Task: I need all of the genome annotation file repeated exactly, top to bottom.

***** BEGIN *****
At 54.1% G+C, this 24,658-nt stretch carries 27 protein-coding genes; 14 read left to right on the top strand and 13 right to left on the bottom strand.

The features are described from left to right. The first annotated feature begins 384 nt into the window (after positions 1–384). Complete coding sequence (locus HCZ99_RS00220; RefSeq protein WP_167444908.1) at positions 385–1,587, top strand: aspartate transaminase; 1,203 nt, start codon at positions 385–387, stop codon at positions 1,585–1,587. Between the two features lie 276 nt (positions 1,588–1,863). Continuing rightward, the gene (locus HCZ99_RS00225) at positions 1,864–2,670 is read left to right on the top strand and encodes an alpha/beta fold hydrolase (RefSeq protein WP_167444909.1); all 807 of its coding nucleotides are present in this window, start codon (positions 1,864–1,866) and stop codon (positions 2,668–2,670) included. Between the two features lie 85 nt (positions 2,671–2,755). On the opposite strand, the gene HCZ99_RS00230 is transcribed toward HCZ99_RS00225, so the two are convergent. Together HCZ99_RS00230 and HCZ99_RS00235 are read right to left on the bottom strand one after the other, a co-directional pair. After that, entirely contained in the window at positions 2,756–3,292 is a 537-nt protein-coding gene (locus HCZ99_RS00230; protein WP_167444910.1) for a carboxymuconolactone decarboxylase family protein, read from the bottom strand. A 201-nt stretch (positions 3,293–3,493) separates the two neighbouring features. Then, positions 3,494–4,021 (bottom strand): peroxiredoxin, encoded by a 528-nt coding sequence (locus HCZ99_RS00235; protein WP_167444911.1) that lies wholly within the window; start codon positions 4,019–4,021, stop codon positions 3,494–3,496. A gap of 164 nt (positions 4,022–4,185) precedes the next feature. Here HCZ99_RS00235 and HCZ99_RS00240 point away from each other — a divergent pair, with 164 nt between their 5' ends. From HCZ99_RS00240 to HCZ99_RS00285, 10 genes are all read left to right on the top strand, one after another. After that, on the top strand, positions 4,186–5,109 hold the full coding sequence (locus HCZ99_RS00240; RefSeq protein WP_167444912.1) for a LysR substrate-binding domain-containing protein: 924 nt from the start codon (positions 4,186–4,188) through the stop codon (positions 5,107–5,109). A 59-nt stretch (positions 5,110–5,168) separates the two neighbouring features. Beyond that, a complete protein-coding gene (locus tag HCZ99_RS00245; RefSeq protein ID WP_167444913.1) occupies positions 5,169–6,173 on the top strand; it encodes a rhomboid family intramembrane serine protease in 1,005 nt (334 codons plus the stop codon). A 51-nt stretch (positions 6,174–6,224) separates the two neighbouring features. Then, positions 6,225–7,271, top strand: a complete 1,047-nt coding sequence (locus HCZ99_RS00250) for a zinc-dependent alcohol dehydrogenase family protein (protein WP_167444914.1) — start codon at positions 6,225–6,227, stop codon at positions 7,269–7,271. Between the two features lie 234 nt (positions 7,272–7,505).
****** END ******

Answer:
At 54.1% G+C, this 24,658-nt stretch carries 27 protein-coding genes; 14 read left to right on the top strand and 13 right to left on the bottom strand.

The features are described from left to right. The first annotated feature begins 384 nt into the window (after positions 1–384). Complete coding sequence (locus HCZ99_RS00220; RefSeq protein WP_167444908.1) at positions 385–1,587, top strand: aspartate transaminase; 1,203 nt, start codon at positions 385–387, stop codon at positions 1,585–1,587. Between the two features lie 276 nt (positions 1,588–1,863). Continuing rightward, the gene (locus HCZ99_RS00225) at positions 1,864–2,670 is read left to right on the top strand and encodes an alpha/beta fold hydrolase (RefSeq protein WP_167444909.1); all 807 of its coding nucleotides are present in this window, start codon (positions 1,864–1,866) and stop codon (positions 2,668–2,670) included. Between the two features lie 85 nt (positions 2,671–2,755). On the opposite strand, the gene HCZ99_RS00230 is transcribed toward HCZ99_RS00225, so the two are convergent. Together HCZ99_RS00230 and HCZ99_RS00235 are read right to left on the bottom strand one after the other, a co-directional pair. After that, entirely contained in the window at positions 2,756–3,292 is a 537-nt protein-coding gene (locus HCZ99_RS00230; protein WP_167444910.1) for a carboxymuconolactone decarboxylase family protein, read from the bottom strand. A 201-nt stretch (positions 3,293–3,493) separates the two neighbouring features. Then, positions 3,494–4,021 (bottom strand): peroxiredoxin, encoded by a 528-nt coding sequence (locus HCZ99_RS00235; protein WP_167444911.1) that lies wholly within the window; start codon positions 4,019–4,021, stop codon positions 3,494–3,496. A gap of 164 nt (positions 4,022–4,185) precedes the next feature. Here HCZ99_RS00235 and HCZ99_RS00240 point away from each other — a divergent pair, with 164 nt between their 5' ends. From HCZ99_RS00240 to HCZ99_RS00285, 10 genes are all read left to right on the top strand, one after another. After that, on the top strand, positions 4,186–5,109 hold the full coding sequence (locus HCZ99_RS00240; RefSeq protein WP_167444912.1) for a LysR substrate-binding domain-containing protein: 924 nt from the start codon (positions 4,186–4,188) through the stop codon (positions 5,107–5,109). A 59-nt stretch (positions 5,110–5,168) separates the two neighbouring features. Beyond that, a complete protein-coding gene (locus tag HCZ99_RS00245; RefSeq protein ID WP_167444913.1) occupies positions 5,169–6,173 on the top strand; it encodes a rhomboid family intramembrane serine protease in 1,005 nt (334 codons plus the stop codon). A 51-nt stretch (positions 6,174–6,224) separates the two neighbouring features. Then, positions 6,225–7,271, top strand: a complete 1,047-nt coding sequence (locus HCZ99_RS00250) for a zinc-dependent alcohol dehydrogenase family protein (protein WP_167444914.1) — start codon at positions 6,225–6,227, stop codon at positions 7,269–7,271. Between the two features lie 234 nt (positions 7,272–7,505).